Archives for : VINTAGE




Some of the venues on the Chitlin’ Circuit were the Cotton Club  and Apollo Theaters in New York City, Regal Theatre in Chicago, Howard  Theatre in Washington, D.C., Fox Theater in Detroit and the Uptown  Theatre in Philadelphia, and a bunch of 1 night stand places in the  middle. A lot of these acts played Idlewild to incorporate some  relaxation along with work. Many of these fabulously talented artists started on the  chitlin’ circuit, including Cab Calloway, Duke Ellington, Ella  Fitzgerald, Lena Horne, Etta James, Billie Holiday, Count Basie, Dorothy  Dandridge, Sammy Davis Jr., Ray Charles, .

The Supremes, Moms Mabley, Ike and Tina Turner ,George Benson, B.B. King, Richard Pryor, Muddy Waters, Aretha Franklin, Smokey Robinson, Redd Foxx, Patti LaBelle, Jimi Hendrix, Gladys Knight & the Pips, The  Temptations, John Lee Hooker, Wilson Pickett, Otis Redding, The Isley  Brothers, and The Four Tops.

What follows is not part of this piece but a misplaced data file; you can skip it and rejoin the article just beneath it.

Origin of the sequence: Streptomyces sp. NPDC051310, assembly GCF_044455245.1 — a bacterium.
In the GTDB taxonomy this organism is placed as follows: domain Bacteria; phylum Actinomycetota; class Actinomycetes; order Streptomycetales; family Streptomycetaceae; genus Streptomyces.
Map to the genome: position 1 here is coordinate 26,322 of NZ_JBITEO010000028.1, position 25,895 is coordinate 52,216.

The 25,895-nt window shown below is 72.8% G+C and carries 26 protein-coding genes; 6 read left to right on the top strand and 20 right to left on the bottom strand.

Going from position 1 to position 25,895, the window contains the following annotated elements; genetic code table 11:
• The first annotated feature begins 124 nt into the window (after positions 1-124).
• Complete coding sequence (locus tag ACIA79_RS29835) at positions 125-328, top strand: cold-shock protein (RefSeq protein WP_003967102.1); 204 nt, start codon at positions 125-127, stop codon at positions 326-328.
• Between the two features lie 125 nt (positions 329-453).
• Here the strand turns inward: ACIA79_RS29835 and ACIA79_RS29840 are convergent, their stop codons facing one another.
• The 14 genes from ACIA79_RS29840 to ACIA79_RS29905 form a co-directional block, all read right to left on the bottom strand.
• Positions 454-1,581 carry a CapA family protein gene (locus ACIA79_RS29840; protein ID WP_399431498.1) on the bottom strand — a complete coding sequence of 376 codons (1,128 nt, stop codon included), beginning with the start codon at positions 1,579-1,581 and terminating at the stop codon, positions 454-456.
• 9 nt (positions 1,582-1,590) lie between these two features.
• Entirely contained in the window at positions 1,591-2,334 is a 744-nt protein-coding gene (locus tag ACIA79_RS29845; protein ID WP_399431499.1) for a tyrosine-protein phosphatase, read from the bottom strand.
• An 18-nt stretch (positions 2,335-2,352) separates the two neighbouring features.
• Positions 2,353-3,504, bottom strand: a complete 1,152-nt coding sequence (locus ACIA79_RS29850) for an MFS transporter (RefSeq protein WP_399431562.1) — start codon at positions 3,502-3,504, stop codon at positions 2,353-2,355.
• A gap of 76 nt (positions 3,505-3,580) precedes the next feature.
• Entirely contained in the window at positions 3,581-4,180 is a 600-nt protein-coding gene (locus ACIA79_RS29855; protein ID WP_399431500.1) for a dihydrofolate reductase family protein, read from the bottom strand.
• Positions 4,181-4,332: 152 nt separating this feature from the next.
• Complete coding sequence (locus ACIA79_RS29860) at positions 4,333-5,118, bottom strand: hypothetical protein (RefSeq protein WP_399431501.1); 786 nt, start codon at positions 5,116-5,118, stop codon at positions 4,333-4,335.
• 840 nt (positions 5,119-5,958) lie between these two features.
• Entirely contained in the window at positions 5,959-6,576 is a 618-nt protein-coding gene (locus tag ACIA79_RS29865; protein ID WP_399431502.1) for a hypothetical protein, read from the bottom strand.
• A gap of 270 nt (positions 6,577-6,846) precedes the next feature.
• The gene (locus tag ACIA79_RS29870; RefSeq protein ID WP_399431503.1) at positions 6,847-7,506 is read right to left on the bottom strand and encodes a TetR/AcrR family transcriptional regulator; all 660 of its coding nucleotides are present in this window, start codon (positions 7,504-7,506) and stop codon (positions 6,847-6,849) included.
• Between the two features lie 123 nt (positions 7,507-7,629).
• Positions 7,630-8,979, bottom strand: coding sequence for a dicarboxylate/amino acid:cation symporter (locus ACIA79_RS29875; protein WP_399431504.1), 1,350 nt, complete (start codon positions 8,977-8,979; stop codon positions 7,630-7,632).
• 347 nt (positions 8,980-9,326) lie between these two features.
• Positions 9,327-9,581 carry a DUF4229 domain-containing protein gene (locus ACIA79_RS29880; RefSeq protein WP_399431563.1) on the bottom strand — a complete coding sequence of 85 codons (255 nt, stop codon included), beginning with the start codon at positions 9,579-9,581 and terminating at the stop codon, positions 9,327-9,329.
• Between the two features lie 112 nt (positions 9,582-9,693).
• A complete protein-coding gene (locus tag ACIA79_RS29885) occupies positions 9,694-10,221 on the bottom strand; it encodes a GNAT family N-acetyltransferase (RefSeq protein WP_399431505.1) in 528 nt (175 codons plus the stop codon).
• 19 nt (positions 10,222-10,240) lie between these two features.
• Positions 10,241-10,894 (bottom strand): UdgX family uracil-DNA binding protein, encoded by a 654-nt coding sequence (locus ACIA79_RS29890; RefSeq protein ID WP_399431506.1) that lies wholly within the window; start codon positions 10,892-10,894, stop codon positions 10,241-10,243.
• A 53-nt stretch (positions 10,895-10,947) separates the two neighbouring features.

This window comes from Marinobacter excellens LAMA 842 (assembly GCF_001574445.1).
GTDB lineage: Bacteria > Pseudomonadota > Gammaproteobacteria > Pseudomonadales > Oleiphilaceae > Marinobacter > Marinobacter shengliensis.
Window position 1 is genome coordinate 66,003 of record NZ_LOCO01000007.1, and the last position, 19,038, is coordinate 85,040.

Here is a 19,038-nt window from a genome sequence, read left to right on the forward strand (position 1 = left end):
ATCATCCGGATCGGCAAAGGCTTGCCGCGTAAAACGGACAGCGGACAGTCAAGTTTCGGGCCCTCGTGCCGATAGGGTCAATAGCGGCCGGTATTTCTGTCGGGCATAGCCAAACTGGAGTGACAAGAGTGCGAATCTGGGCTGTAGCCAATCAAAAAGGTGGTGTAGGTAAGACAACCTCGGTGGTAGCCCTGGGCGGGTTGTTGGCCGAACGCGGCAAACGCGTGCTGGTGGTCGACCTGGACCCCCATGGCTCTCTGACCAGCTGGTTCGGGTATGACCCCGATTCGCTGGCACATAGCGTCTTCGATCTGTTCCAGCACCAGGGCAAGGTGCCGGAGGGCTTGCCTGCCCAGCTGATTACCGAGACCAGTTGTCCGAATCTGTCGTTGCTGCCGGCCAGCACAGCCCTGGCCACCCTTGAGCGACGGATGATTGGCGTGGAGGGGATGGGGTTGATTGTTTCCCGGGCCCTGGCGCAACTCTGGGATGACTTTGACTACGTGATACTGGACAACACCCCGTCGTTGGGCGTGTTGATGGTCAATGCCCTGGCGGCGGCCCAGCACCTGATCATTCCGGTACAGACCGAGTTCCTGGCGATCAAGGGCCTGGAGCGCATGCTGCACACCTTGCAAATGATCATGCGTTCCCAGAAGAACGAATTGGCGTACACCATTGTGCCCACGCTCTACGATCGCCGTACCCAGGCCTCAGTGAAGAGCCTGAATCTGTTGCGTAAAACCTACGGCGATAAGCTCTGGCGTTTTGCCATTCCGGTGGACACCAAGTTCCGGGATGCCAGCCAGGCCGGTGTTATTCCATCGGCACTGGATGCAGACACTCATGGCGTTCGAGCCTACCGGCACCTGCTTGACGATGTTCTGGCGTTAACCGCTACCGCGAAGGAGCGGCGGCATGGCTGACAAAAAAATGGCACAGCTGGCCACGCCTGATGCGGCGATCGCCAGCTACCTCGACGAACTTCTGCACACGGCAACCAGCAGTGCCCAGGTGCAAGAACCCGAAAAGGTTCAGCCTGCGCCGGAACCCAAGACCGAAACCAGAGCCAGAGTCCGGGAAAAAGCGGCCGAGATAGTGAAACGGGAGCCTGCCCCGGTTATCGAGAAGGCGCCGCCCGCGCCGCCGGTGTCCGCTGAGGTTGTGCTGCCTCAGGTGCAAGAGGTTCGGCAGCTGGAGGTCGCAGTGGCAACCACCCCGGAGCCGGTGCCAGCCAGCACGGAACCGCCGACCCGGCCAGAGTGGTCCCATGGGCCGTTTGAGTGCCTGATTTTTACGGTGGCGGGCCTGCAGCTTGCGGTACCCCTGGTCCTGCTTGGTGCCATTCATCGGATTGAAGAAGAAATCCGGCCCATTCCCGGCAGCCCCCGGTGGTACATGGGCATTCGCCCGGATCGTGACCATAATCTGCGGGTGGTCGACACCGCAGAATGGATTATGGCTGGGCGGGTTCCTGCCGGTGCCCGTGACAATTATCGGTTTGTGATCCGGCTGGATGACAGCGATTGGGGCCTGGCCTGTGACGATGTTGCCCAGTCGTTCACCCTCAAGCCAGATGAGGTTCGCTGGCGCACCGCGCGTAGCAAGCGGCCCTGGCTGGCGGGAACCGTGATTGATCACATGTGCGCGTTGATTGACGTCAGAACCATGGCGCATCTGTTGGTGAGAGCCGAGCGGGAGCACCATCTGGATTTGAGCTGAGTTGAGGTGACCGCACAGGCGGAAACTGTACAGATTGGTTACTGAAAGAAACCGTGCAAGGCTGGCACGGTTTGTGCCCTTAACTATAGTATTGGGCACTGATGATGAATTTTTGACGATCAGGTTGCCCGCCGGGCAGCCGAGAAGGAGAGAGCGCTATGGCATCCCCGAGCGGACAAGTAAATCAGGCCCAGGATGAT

( The dancers were love with Otis) And a Motortown Revue Dancer named Donna Dixon….I met Donna on the phone as she called into me for tech support a few years ago. It was just before the holidays and we struck up a long conversation as I fixed her computer problems. Donna was a backup dancer for the Funk Brother’s band.

They were the massively talented studio musicians that created the “Motown Sound” See a bit of their movie:Standing in the Shadows of Motown The touring company of acts from Motown were called the Motor Town Revue.